It is this human interpretation of history that has to be dealt with. If history and human nature cannot be changed, how can we reduce the threat of terrorism, given that over the past 200 years, and in many ways even today, Western arrogance and racism has been an integral part of global experience? Since it is human nature to believe the worst of each other, it is particularly important for the dominant force, the West, to be cautious in its behaviour with the so-called Third World. Even the word Third World is, to me, personally, extremely provocative, since it was only 250 years ago that no distinction could be made between the West and the East in terms of income or wealth. A hundred years ago, Japan was treated as a Third World country (not that this word existed then, but derogatory references abounded), but today the West is keen to include it in its fold. Many definitions of the West today actually include Japan, the eastern-most corner of the world! All this smacks of continuing ill-will (or contempt?) and arrogance toward the poor of the world.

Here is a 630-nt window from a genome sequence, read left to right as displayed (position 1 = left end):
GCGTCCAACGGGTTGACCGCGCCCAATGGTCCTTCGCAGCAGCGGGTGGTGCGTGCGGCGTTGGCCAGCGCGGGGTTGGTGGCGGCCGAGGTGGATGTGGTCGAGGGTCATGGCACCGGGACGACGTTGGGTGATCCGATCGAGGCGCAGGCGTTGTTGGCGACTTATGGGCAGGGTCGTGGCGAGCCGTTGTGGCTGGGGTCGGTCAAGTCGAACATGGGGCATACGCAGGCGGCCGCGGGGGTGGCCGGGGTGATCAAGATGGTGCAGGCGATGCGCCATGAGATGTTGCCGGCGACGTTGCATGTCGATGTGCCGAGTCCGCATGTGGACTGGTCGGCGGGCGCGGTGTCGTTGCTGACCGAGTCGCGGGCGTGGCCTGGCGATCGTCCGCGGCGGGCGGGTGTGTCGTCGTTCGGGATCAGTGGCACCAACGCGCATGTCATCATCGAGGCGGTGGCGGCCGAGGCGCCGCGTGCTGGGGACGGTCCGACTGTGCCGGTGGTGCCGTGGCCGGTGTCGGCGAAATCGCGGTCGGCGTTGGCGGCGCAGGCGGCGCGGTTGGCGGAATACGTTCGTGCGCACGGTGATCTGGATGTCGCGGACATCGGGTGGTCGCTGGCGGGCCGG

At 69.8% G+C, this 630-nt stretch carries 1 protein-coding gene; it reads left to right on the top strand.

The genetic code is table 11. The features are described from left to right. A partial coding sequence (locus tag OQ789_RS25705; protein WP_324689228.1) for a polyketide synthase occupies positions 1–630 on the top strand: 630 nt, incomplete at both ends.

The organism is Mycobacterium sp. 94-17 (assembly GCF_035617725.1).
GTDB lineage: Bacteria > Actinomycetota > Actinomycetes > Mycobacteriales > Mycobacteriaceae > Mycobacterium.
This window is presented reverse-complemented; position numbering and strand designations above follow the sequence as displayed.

From this bitter history and somewhat bitter present, perhaps the one and only positive message or philosophy that the West brings to the table, is that of classical liberalism. Its messengers (Locke, Bentham, Mill, JS Mill, to name a few) were not in any way proof from arrogance, but they were presenting a new and more general way of looking at the world. That message makes me look around myself today and treat the Western people as any other people - liable to significant human error through sheer ignorance. I forgive their racism as being simply the same underlying arrogance that is seen in India, for instance, within the caste system. I realise, because Im a liberal, that it is the genuine choice accorded by the modern market systems and democracy that enables me to have similar rights to others and express my choices without fear. My anger at history is dissipated by the existence of many things to do. Liberalism de-toxifies my mind and I use it to detoxify the minds of others who see the West with bitter feelings.